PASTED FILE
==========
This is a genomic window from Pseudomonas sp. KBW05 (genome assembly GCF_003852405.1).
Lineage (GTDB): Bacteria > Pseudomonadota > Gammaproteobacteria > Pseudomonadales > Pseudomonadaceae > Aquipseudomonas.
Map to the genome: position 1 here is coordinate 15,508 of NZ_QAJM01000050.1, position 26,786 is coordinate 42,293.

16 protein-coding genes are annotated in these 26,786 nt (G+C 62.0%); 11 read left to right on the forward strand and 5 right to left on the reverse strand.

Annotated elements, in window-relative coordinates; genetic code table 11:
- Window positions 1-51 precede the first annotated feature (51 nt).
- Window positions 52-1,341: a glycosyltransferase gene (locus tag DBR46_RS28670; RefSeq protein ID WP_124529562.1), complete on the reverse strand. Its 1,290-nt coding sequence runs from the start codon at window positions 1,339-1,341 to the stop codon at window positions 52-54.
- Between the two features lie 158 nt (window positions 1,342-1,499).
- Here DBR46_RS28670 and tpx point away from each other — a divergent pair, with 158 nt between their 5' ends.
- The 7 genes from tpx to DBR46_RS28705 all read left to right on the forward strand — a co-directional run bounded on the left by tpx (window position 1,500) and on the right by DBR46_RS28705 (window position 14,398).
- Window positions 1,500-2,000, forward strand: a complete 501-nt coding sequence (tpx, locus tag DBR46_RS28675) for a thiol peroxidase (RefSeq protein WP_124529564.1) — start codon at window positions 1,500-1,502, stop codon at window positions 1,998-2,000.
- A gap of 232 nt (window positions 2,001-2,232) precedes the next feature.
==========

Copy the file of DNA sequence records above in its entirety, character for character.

This is a genomic window from Pseudomonas sp. KBW05 (genome assembly GCF_003852405.1).
Lineage (GTDB): Bacteria > Pseudomonadota > Gammaproteobacteria > Pseudomonadales > Pseudomonadaceae > Aquipseudomonas.
Map to the genome: position 1 here is coordinate 15,508 of NZ_QAJM01000050.1, position 26,786 is coordinate 42,293.

16 protein-coding genes are annotated in these 26,786 nt (G+C 62.0%); 11 read left to right on the forward strand and 5 right to left on the reverse strand.

Annotated elements, in window-relative coordinates; genetic code table 11:
- Window positions 1-51 precede the first annotated feature (51 nt).
- Window positions 52-1,341: a glycosyltransferase gene (locus tag DBR46_RS28670; RefSeq protein ID WP_124529562.1), complete on the reverse strand. Its 1,290-nt coding sequence runs from the start codon at window positions 1,339-1,341 to the stop codon at window positions 52-54.
- Between the two features lie 158 nt (window positions 1,342-1,499).
- Here DBR46_RS28670 and tpx point away from each other — a divergent pair, with 158 nt between their 5' ends.
- The 7 genes from tpx to DBR46_RS28705 all read left to right on the forward strand — a co-directional run bounded on the left by tpx (window position 1,500) and on the right by DBR46_RS28705 (window position 14,398).
- Window positions 1,500-2,000, forward strand: a complete 501-nt coding sequence (tpx, locus tag DBR46_RS28675) for a thiol peroxidase (RefSeq protein WP_124529564.1) — start codon at window positions 1,500-1,502, stop codon at window positions 1,998-2,000.
- A gap of 232 nt (window positions 2,001-2,232) precedes the next feature.